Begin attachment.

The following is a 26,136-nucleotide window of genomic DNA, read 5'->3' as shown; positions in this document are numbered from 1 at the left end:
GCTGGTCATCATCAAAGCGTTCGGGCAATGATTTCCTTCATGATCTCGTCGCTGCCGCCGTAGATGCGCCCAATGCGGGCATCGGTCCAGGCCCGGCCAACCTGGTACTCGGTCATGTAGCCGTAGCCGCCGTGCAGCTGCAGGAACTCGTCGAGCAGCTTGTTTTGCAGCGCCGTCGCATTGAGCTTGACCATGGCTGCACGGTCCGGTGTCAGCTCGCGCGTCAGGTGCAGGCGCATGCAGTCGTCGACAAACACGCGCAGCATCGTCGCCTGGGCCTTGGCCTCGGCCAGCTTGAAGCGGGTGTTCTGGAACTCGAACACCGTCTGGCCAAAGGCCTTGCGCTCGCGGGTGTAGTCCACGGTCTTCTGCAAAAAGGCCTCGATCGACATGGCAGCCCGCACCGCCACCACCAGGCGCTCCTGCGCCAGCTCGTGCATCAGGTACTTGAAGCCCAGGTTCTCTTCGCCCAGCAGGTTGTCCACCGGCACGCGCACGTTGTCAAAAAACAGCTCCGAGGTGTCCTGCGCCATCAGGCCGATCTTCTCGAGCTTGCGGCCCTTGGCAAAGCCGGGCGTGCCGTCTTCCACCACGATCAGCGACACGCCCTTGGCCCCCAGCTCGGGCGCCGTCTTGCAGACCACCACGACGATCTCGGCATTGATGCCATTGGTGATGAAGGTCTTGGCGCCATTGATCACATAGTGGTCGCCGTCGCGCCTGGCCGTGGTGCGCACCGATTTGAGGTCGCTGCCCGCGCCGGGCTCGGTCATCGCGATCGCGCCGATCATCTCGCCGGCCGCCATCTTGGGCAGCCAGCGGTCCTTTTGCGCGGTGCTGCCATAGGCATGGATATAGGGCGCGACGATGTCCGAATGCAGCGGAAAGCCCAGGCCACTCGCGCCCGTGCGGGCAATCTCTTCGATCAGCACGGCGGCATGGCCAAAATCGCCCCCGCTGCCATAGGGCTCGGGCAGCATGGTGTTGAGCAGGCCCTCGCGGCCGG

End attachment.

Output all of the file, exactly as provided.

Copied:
The following is a 26,136-nucleotide window of genomic DNA, read 5'->3' as shown; positions in this document are numbered from 1 at the left end:
GCTGGTCATCATCAAAGCGTTCGGGCAATGATTTCCTTCATGATCTCGTCGCTGCCGCCGTAGATGCGCCCAATGCGGGCATCGGTCCAGGCCCGGCCAACCTGGTACTCGGTCATGTAGCCGTAGCCGCCGTGCAGCTGCAGGAACTCGTCGAGCAGCTTGTTTTGCAGCGCCGTCGCATTGAGCTTGACCATGGCTGCACGGTCCGGTGTCAGCTCGCGCGTCAGGTGCAGGCGCATGCAGTCGTCGACAAACACGCGCAGCATCGTCGCCTGGGCCTTGGCCTCGGCCAGCTTGAAGCGGGTGTTCTGGAACTCGAACACCGTCTGGCCAAAGGCCTTGCGCTCGCGGGTGTAGTCCACGGTCTTCTGCAAAAAGGCCTCGATCGACATGGCAGCCCGCACCGCCACCACCAGGCGCTCCTGCGCCAGCTCGTGCATCAGGTACTTGAAGCCCAGGTTCTCTTCGCCCAGCAGGTTGTCCACCGGCACGCGCACGTTGTCAAAAAACAGCTCCGAGGTGTCCTGCGCCATCAGGCCGATCTTCTCGAGCTTGCGGCCCTTGGCAAAGCCGGGCGTGCCGTCTTCCACCACGATCAGCGACACGCCCTTGGCCCCCAGCTCGGGCGCCGTCTTGCAGACCACCACGACGATCTCGGCATTGATGCCATTGGTGATGAAGGTCTTGGCGCCATTGATCACATAGTGGTCGCCGTCGCGCCTGGCCGTGGTGCGCACCGATTTGAGGTCGCTGCCCGCGCCGGGCTCGGTCATCGCGATCGCGCCGATCATCTCGCCGGCCGCCATCTTGGGCAGCCAGCGGTCCTTTTGCGCGGTGCTGCCATAGGCATGGATATAGGGCGCGACGATGTCCGAATGCAGCGGAAAGCCCAGGCCACTCGCGCCCGTGCGGGCAATCTCTTCGATCAGCACGGCGGCATGGCCAAAATCGCCCCCGCTGCCATAGGGCTCGGGCAGCATGGTGTTGAGCAGGCCCTCGCGGCCGG